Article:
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Investing Lessons from House of Cards’ President Underwood

He may be a murderous bastard with no conscience, but if Frank Underwood were a real-life candidate for the presidency, I would vote for him.

Golden Globes Nominations

Frank Underwood is not a real person, of course. He’s the crooked politician portrayed by Kevin Spacey in the Netflix series House of Cards who claws his way into the White House by manipulating the press and ruthlessly crushing anyone that might get in his way. But sadly, with one line, he delivered more honesty than I have seen from any president, senator or House representative, from either party, in my lifetime:

We’ve been crippled by Social Security. By Medicare. Medicaid. Welfare. And entitlements. And that is the root of the problem. Entitlements. Let me be clear: You are entitled to nothing.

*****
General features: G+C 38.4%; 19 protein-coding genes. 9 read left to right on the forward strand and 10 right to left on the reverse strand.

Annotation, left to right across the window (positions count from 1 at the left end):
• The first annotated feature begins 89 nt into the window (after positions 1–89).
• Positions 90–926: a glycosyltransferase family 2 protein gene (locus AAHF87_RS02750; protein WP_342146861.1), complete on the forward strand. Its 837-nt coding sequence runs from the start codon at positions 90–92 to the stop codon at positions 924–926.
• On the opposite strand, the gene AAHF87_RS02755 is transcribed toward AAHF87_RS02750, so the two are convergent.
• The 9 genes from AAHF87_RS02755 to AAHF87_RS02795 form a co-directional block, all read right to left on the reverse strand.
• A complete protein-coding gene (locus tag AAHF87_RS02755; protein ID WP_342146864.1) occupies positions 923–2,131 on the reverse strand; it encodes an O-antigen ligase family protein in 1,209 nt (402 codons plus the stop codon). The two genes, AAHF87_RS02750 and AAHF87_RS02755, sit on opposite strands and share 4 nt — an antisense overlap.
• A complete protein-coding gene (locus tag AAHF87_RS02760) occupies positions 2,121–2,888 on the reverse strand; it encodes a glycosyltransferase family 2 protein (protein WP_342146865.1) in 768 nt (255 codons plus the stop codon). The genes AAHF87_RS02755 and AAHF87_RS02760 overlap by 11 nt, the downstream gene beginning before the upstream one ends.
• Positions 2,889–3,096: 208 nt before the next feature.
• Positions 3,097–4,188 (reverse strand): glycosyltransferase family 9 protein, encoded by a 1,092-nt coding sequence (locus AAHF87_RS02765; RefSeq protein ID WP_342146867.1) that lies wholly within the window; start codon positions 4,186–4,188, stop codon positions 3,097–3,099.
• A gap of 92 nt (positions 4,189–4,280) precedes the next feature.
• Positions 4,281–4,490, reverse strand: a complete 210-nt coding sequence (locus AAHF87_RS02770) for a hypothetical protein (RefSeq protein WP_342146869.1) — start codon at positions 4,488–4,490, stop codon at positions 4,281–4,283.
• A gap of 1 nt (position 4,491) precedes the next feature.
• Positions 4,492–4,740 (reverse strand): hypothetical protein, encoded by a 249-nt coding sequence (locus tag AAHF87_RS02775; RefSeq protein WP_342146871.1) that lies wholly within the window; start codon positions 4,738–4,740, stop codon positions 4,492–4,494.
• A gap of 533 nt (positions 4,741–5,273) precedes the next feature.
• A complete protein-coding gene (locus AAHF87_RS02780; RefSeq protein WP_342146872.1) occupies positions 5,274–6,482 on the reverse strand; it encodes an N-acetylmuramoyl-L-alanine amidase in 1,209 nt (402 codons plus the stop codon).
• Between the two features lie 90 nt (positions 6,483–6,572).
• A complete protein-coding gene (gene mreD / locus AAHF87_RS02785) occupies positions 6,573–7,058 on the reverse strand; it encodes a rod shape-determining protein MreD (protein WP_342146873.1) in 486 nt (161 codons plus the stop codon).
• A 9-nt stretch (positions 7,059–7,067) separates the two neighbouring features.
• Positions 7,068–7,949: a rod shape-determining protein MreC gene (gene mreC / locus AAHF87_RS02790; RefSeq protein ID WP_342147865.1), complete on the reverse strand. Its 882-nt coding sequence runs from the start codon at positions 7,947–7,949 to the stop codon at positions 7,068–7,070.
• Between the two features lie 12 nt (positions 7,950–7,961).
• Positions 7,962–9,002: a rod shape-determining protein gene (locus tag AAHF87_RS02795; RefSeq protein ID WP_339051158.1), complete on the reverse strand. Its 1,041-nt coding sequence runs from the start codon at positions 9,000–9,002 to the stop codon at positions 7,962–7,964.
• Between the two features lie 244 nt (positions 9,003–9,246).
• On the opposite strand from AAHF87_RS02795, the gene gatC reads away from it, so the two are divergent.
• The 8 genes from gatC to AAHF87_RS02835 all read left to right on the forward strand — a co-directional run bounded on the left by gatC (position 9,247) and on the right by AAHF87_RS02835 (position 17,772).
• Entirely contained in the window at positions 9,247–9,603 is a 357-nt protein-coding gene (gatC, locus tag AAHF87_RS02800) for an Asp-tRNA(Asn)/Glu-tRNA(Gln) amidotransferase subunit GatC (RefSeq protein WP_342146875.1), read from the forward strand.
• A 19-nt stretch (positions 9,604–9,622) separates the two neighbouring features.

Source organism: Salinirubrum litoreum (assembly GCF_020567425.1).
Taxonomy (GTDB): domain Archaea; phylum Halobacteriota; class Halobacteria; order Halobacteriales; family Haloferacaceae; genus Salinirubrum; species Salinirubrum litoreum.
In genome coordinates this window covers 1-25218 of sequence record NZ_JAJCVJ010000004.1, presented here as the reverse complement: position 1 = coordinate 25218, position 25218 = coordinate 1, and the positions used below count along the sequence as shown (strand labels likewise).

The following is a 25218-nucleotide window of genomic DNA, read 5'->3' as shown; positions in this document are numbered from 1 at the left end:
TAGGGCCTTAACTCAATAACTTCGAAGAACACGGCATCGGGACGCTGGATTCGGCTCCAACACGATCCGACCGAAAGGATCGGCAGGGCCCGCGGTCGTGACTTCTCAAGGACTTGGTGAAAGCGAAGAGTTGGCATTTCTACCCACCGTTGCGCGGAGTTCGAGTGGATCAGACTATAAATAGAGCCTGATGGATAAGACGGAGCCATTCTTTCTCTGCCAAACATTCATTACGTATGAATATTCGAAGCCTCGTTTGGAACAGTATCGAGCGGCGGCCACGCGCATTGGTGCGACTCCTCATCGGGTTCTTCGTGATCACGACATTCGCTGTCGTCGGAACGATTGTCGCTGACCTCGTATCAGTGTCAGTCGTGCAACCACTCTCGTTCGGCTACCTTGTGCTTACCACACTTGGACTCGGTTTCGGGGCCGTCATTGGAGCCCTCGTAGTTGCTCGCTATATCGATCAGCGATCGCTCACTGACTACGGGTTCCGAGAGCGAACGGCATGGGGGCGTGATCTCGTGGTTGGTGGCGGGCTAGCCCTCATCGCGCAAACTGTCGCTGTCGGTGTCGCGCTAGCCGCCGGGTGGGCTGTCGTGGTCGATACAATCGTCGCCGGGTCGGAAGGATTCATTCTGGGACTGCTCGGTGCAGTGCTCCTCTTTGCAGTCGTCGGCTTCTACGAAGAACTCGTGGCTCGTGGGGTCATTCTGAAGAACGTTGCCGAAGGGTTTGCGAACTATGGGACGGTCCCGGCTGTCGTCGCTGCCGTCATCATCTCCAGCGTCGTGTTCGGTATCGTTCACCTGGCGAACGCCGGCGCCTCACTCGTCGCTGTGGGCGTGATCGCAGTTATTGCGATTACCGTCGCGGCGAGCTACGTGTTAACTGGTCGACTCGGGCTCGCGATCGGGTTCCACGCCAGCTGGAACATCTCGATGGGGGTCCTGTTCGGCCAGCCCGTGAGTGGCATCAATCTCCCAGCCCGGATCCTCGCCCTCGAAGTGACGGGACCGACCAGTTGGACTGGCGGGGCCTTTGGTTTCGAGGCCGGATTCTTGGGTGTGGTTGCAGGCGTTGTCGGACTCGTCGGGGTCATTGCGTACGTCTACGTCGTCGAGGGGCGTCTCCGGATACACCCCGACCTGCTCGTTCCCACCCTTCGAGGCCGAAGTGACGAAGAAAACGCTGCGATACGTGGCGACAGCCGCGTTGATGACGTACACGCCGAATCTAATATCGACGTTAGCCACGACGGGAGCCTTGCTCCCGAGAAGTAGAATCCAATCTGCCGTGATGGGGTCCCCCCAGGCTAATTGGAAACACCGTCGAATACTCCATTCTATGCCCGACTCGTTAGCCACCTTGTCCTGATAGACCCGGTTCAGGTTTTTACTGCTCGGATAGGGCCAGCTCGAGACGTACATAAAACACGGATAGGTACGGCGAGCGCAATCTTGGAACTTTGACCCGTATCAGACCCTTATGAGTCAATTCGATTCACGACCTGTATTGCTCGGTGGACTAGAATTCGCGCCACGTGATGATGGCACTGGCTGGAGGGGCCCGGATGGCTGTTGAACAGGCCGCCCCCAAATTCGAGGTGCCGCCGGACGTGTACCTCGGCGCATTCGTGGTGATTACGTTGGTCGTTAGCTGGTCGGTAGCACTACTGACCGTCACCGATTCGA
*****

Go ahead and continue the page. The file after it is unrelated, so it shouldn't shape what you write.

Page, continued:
Underwood then goes on to propose a ludicrous $500 billion make-work program for the unemployed, but we’ll ignore that for now. Instead, I want to focus on that last line: “You are entitled to nothing.”

If you’re in or close to retirement, those words are going to rub you the wrong way. But that doesn’t mean that they’re not true. Social Security and Medicare are not “rights” in any sort of legal sense. Congress decides on the payout, and Congress can change it—or eliminate it— at any time.  You really are not “entitled” to anything and certainly not guaranteed.